Foster Friess, a billionaire backer of Rick Santorum, a Republican candidate, was on Andrea Mitchell’s program on MSNBC yesterday complaining about today’s high-cost contraception; he was also promoting cheaper contraceptive means. He stated on the show: “On this contraceptive thing, my Gosh it’s such [sic] inexpensive. You know, back in my days, they used Bayer aspirin for contraception. The gals put it between their knees, and it wasn’t that costly.”
Aspirin in between the women’s knees as contraception, is this guy serious or what?
I think I got it now. The plan of the Republicans is basically to take this country back to the medical Dark Ages. At a time when we are talking about serious breakthroughs in the science of medicine, these guys are talking about inserting Bayer aspirin in between women’s knees as contraception.
How did we get to this debate shift today where, instead of debating how to fix this economy, we are talking about abortion, contraception and religious freedom?
Last year, as part of the health care reform law the president signed, it was required of all insurance plans to cover preventive care at no cost to the insured. When it comes to women’s health, however, the concept of “coverage of preventive care” does incorporate coverage of contraceptive services, including birth control.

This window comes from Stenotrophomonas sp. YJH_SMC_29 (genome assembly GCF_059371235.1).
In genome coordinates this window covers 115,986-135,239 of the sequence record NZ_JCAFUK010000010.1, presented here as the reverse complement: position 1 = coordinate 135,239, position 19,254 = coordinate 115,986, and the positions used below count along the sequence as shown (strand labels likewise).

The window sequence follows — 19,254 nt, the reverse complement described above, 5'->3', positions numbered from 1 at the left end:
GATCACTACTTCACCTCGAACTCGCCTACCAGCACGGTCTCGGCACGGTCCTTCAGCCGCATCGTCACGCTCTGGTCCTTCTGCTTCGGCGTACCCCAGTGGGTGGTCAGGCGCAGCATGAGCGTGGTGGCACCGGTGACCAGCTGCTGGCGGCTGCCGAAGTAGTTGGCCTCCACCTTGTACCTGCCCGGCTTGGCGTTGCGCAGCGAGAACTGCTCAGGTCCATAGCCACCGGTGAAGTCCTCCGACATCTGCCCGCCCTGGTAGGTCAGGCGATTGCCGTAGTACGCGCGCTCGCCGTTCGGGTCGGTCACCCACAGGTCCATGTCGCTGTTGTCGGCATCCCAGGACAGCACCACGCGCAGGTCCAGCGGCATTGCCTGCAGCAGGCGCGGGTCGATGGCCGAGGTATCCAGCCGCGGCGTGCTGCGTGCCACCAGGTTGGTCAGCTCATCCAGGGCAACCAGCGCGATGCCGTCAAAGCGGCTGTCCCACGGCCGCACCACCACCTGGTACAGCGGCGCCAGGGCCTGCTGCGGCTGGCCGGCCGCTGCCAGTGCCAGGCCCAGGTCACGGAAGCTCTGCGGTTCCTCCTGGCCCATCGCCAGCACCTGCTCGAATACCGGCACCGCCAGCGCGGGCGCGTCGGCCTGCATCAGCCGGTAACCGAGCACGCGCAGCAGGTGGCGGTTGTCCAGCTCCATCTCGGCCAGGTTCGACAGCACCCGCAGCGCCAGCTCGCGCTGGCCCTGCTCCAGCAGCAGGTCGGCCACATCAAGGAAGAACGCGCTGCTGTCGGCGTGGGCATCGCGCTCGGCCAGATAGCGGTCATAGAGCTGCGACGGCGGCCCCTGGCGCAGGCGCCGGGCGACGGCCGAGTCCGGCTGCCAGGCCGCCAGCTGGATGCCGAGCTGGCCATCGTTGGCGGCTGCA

While the president was making sure that women’s contraceptive needs are covered in the health care reform law, he realized that another principle -religious liberty -was being compromised. So he came out last week to rectify that so he could guarantee the inalienability of this constitutional principle of religious liberty we hold so dearly in this country. How did he rectify it?
The compromise the president has reached with the religious institutions and charities is that women will still have access to preventive care at no cost to them, which includes contraceptive services, no matter who their employers are. However, if a woman’s employer is a charity or an institution that objects on religious grounds to the provision of contraceptive cervices as part of their health plan, the president makes it clear that, under the new rule, the insurance company, not the charity or religious institution, will be required to offer free-of-charge contraceptive services to that employee.
Last I checked, we’re living in a democracy in this country, not a theocracy. Therefore, whatever one’s religious views on contraception for women are, these views must not be forced upon others as not everyone may share them.
So we need to be very careful as we are following this debate over religious freedom, abortion and contraception to make sure that we don’t get distracted from the real issues affecting lives in this country and, as a result, let these republicans take us to the medical Dark Ages.